None of this means that Rebbe Schneerson was not a real historical person.

The trouble with the arguments of the mythicists is that they are just that, arguments. They have to be seen as you would view the statements of counsel for the prosecution (or defence) in a trial; they make the best case they can for their chosen position. In a trial, you always have the adversarial point of view presented, and must then make up your mind whether one or the other is correct, or whether the truth actually lies somewhere between the two. I should therefore point out that what I write here is not the case for the other side; neither are the posts of James McGrath  I link to or the whole book on the topic written by Bart Ehrman (who is neither a Christian nor, indeed, a believer). All three of us are weighing the evidence on both sides and attempting to reach a measured conclusion; the case for the other side is that of those who claim that everything in the Gospels is historical, of which you can find many.


Messiahs and their aftermaths

I’ve just read an interesting article on what you might call “other Jewish Messiahs”. I wouldn’t argue with the conclusion that Bar Kochba probably did the most damage to Judaism of all of the 50 or so candidates.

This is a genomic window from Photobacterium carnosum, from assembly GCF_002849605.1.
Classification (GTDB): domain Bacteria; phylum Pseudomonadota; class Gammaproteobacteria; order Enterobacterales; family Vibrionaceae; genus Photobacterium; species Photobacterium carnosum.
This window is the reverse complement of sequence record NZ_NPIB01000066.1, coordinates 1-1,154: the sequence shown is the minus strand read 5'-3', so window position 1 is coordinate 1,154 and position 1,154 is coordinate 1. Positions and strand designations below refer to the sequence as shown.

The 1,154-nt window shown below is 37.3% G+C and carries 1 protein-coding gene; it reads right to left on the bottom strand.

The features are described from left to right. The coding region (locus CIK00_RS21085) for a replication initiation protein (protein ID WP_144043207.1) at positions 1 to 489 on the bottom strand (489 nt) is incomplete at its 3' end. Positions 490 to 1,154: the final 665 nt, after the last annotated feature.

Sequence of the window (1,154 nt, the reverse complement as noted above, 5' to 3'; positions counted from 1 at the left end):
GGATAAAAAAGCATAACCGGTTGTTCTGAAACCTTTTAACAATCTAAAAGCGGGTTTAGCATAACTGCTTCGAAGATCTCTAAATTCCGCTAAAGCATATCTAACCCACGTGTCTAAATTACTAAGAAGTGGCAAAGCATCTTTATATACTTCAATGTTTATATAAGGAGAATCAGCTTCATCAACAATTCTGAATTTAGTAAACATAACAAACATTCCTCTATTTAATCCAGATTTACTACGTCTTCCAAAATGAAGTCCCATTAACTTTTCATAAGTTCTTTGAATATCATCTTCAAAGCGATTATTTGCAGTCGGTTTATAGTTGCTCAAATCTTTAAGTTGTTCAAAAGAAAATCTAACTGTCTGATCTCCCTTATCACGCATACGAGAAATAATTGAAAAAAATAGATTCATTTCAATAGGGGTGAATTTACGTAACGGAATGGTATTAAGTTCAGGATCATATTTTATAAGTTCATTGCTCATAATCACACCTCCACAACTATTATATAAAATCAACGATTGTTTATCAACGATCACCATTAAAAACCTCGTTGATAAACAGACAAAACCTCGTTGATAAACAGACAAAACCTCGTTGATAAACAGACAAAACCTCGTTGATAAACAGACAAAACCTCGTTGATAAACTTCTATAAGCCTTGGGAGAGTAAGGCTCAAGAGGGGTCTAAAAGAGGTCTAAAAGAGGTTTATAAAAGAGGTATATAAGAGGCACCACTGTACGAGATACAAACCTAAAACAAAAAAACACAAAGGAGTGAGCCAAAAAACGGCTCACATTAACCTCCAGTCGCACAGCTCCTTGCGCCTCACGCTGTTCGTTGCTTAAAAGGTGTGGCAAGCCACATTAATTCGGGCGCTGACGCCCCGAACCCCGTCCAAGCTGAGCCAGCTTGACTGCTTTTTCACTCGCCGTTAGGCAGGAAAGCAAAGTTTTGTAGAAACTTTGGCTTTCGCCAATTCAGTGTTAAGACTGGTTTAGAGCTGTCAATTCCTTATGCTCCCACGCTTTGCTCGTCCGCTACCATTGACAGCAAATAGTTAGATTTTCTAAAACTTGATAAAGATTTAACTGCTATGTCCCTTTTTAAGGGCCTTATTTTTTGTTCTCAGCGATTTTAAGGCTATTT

However, I think the article misses the point of why modern Judaism considers Jesus to have been the most damaging. That’s because the result was a major rift in Judaism which produced a new religion which was considered non-Jewish, or at least it was following a rather painful process of separation which is dealt with in a very compelling way by Daniel Boyarin in “Border Lines” and in “A Radical Jew”. There are strong hints of the early stages of that process in Paul’s letters and in the book of Acts, but the process probably didn’t become complete until well after that, probably around the middle of the second century, much aided by Justin Martyr seeking to clarify an identity for Christianity as against Judaism.

How many ethnic Jews actually ended up following the new religion of Christianity is a hotly disputed subject; the standard Orthodox Jewish response would be that vanishingly small numbers of Jews, if any, would have accepted the Pauline disintegration of ethnic distinctives, those things which actually made Jews a people. There is probably now no way of establishing what the truth of the situation actually is; the New Testament witness would argue that significant numbers joined the new movement (I don’t say “converted”, because at the time I don’t think most would think there was a need to “convert”, seeing Christianity as a natural development within Judaism), but is clearly susceptible to allegations of bias. Rome too, it seems, had difficulty distinguishing the two, considering the very early reports of the Jews agitating at the instance of someone called “Chrestus” (Suetonius, writing probably around 100CE).